Thursday, June 30, 2011

Give Me Head! Northwest Cascadian Dark Ale Step-by-Step w/ pics

Before I do anything, everything is sanitized and rinsed well.  There are a bunch of sanitizers out there that work great; I use simple and cheap Oxi-Clean.

In a large kettle, heat up about 2 gallons of water (I use fresh well water, if yours comes from the tap, you may want to check its quality because things like chlorine and such can throw off your beer) to 155 degrees.  Turn off the heat and let your grains soak.  Your grains can soak in a grain bag and treat it like a tea bag, letting the colors andn such seep through the grains. 

For this recipe, I had a full pound of grain: 1/4# De-bittered Black Malt, 1/2# Crystal 40L Malt, and 1/2# Flaked Oats. Soak the grains for 25 minutes.  After this time, remove the bag, let the water drip out, give it a squeeze, and throw your grains in the composter, or feed to your chickens.

Enjoy a beer while you're waiting.

Now add 1 gallon of water to that and bring to a boil. 

Once you have it to a boil, turn off the heat, and add your extract(s), stirring as you do to make sure it dissolves well. I had 7 pounds of Munich extract and 1 1/2 pounds of Dark 2 Candi Syrup.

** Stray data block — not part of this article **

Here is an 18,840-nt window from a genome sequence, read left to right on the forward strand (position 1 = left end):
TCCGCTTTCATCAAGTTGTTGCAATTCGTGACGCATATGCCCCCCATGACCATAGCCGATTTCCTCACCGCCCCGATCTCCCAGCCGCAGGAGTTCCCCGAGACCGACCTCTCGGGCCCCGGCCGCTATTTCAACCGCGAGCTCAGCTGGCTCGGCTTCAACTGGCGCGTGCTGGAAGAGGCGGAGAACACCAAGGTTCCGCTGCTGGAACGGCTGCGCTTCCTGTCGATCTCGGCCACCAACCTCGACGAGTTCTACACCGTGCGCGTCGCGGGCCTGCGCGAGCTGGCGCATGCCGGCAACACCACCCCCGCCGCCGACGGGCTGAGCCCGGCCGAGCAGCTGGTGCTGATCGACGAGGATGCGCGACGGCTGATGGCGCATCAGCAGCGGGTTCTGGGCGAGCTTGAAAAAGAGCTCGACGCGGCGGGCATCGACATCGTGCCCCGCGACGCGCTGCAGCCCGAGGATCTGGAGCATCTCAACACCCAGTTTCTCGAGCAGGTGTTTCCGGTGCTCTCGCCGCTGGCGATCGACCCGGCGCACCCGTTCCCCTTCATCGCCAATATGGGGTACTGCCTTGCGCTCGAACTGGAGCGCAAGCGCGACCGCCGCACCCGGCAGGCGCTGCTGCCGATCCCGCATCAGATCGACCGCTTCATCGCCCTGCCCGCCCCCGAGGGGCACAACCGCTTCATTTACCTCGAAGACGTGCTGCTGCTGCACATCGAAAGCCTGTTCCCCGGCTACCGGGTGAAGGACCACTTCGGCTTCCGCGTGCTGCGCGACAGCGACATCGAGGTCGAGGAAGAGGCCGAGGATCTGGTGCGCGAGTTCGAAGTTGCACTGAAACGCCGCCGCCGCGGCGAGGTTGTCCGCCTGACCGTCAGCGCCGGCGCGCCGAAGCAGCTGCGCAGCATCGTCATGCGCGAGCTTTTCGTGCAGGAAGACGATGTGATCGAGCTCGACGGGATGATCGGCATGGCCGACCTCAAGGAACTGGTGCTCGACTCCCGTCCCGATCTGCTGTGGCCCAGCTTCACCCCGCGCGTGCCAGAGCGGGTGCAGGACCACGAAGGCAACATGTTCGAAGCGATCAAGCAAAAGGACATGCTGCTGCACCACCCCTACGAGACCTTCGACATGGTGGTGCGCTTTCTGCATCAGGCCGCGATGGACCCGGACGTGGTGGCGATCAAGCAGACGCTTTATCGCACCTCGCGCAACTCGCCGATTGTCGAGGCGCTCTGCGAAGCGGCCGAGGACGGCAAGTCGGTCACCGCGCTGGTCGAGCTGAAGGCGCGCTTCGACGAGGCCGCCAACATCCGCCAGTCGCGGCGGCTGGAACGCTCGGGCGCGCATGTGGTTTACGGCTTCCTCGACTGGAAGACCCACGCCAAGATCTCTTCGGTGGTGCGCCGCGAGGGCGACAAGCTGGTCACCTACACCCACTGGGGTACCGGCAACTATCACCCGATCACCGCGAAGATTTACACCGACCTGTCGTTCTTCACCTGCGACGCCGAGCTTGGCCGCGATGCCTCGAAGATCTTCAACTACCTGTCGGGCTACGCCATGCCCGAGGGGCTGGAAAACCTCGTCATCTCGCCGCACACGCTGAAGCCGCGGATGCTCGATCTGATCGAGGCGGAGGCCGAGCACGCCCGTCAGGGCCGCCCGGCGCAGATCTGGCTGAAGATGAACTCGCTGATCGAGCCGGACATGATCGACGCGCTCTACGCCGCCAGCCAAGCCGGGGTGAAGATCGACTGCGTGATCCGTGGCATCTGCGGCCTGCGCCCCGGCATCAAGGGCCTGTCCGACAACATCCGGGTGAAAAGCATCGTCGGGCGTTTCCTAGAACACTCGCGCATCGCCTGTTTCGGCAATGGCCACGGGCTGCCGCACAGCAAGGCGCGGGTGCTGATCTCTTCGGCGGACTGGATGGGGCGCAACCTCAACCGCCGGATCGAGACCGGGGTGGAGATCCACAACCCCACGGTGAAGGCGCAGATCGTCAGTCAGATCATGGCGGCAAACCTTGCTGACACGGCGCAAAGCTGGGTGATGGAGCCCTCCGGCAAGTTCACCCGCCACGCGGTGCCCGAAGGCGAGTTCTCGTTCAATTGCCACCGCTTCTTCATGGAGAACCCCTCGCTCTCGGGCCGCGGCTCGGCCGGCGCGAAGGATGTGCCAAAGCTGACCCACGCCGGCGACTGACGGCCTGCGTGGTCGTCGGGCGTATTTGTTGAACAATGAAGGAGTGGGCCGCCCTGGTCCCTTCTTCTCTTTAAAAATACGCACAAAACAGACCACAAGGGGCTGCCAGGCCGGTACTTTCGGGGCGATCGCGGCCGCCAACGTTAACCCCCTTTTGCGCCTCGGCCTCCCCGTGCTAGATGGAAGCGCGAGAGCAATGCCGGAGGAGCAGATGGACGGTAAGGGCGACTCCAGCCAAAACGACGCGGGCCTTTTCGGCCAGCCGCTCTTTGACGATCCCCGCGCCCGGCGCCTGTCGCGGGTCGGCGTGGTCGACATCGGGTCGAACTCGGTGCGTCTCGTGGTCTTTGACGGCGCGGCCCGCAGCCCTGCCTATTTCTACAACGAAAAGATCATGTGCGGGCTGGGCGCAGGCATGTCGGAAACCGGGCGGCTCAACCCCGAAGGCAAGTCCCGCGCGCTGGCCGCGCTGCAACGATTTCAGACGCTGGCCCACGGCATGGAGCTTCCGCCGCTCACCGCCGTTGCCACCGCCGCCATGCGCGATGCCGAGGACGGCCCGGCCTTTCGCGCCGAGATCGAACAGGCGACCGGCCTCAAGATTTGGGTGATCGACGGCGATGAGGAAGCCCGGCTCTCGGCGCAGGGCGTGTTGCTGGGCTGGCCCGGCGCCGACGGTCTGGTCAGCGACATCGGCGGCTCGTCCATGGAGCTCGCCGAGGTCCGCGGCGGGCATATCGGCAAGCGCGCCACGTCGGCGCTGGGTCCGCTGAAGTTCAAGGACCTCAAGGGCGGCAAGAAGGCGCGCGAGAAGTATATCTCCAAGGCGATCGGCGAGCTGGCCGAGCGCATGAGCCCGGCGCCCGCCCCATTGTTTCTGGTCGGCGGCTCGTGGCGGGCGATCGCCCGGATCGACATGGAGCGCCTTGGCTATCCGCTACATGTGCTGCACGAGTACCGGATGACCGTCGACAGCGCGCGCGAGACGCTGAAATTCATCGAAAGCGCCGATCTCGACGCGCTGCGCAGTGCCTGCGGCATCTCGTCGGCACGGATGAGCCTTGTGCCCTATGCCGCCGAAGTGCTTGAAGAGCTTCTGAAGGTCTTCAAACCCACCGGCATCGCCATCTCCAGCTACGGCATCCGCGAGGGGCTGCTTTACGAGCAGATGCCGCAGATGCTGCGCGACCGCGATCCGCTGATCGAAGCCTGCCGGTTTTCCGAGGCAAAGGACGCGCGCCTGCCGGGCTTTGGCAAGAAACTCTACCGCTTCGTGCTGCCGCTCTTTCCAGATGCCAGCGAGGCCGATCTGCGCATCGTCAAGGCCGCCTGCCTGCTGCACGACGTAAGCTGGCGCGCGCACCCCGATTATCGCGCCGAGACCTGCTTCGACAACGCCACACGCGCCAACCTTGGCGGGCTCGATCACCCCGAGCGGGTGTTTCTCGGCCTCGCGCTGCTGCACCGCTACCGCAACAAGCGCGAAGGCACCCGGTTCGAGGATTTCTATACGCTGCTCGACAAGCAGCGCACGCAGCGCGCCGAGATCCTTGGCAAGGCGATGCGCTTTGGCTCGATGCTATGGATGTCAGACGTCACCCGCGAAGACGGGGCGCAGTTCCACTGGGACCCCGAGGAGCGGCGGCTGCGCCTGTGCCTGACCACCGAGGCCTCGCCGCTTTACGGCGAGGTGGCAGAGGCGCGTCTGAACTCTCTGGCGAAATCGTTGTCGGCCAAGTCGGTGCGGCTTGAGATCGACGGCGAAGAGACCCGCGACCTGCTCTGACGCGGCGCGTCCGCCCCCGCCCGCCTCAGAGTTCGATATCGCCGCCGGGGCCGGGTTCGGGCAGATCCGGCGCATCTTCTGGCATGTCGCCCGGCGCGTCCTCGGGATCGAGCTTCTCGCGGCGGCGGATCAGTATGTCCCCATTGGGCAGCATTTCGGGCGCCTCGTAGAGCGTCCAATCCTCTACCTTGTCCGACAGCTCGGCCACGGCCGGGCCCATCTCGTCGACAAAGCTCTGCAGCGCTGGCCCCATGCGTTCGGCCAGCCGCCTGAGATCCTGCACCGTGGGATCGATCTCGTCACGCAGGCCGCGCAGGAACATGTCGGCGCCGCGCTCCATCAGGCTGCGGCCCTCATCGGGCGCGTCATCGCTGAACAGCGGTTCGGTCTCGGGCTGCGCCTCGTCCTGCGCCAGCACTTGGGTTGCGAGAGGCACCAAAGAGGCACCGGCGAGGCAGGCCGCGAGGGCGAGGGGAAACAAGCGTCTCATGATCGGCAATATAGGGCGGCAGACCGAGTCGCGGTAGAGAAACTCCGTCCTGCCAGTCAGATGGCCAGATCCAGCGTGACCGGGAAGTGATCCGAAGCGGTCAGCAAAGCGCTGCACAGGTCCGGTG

Heat it back to a boil.  Lots of sugars in this wort(beer mixture) and once it reaches boil, can boil over very easily or burn so watch it carefully (my gas burners are not very strong and I can keep them on high the entire time).  Once you reach a roiling boil, adjust your heat to maintain, and set your timer for 60 minutes.
The hops are added at different times of the boil, to accomplish different things in your beer.  The hops you use will depend on the recipe or your preference.  Generally, bittering hops are added at the beginning of your boil (when it comes to a boil and you start your time).
I used 2oz of Columbus hops for the bittering.
At 15 minutes left (of your 60, so 45 minutes in) the flavoring hops are added.  I used 1oz of Citra.
Lastly comes the aroma hops at 5 minutes left to your boil.  I used 1oz of Centennial.

Once the 60 minutes of boiling is over, our goal is to cool this wort down to 80 degrees as fast as possible.  There are tools (wort chillers, presses) for this but I fill up my sink with cool water (if your tap water isn't very cool, add ice), and let my pot sit in the water, draining and replacing the water about 3 times.
Once you get it to 80 degrees, its time to throw this mixture into a sanitized bucket, add water to make 5 gallons, seal, and place your bubbler in the bung hole (a bubbler is a small device that lets gases out but no air in, preserving that sterile environment.

Save a little to take a gravity reading (and taste!)  was delicious already!!
After about a week, the yeast activity should slow down (no more bubbling of the bubbler) and its time to transfer this mixture into a glass carboy for another week of clarifying. This is what was left in the bottom of the bucket by the yeast.  Great yeast activity!

Let it sit for another week of so.
Than its time to bottle.  Will add the next section once I reach that point!  Gonna be a good brew!!!

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